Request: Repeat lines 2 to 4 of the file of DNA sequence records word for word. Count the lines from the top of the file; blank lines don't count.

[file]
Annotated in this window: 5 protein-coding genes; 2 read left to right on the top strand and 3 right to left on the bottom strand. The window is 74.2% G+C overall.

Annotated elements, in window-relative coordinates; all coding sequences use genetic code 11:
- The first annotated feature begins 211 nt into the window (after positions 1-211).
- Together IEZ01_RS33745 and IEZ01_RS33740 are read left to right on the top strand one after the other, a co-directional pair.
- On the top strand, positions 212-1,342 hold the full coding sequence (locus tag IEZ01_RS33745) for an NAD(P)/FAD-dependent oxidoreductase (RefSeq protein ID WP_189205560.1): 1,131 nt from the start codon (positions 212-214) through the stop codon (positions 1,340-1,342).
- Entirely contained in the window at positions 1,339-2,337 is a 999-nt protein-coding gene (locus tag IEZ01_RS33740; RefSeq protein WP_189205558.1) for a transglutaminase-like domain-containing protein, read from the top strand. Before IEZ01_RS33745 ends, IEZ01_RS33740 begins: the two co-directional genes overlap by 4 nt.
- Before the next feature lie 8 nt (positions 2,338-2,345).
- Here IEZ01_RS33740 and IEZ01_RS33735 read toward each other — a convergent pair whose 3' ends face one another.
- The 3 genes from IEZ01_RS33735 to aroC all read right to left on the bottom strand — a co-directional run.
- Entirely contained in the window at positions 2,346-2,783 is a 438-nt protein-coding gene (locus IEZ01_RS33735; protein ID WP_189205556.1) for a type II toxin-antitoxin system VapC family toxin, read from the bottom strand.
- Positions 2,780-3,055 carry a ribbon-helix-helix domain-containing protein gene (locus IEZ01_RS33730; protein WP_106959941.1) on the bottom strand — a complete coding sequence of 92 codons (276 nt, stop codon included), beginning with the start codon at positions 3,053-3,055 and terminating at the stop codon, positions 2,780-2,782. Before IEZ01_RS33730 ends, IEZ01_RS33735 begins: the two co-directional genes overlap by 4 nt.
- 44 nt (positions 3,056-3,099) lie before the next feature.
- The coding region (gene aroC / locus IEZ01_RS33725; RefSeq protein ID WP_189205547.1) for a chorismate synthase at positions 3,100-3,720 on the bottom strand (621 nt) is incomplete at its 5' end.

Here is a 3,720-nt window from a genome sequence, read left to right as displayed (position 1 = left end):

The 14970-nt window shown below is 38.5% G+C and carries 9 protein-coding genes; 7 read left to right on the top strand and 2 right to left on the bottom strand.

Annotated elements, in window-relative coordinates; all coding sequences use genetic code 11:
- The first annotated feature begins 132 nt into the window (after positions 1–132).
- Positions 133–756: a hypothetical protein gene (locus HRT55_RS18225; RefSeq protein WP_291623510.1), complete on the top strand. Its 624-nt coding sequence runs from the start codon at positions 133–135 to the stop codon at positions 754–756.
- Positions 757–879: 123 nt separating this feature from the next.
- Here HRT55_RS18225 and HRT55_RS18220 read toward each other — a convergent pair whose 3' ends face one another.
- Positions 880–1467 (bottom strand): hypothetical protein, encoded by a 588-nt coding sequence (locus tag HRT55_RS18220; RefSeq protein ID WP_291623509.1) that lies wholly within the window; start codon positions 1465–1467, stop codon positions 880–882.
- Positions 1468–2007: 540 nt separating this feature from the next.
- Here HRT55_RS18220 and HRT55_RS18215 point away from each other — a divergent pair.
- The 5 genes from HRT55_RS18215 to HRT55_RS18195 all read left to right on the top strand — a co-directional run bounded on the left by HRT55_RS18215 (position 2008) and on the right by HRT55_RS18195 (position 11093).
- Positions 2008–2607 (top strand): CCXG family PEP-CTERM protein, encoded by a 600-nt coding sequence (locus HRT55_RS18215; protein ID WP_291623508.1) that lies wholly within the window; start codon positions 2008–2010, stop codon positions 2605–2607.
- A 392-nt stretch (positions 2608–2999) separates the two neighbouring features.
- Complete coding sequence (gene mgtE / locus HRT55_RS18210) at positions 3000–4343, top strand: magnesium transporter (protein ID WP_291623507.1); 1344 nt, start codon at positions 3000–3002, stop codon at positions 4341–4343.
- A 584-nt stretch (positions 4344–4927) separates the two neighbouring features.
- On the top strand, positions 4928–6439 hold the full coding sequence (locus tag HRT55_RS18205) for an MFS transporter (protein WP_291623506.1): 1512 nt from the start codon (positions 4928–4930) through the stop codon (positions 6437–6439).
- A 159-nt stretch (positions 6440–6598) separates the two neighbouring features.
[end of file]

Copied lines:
Annotated elements, in window-relative coordinates; all coding sequences use genetic code 11:
- The first annotated feature begins 211 nt into the window (after positions 1-211).
- Together IEZ01_RS33745 and IEZ01_RS33740 are read left to right on the top strand one after the other, a co-directional pair.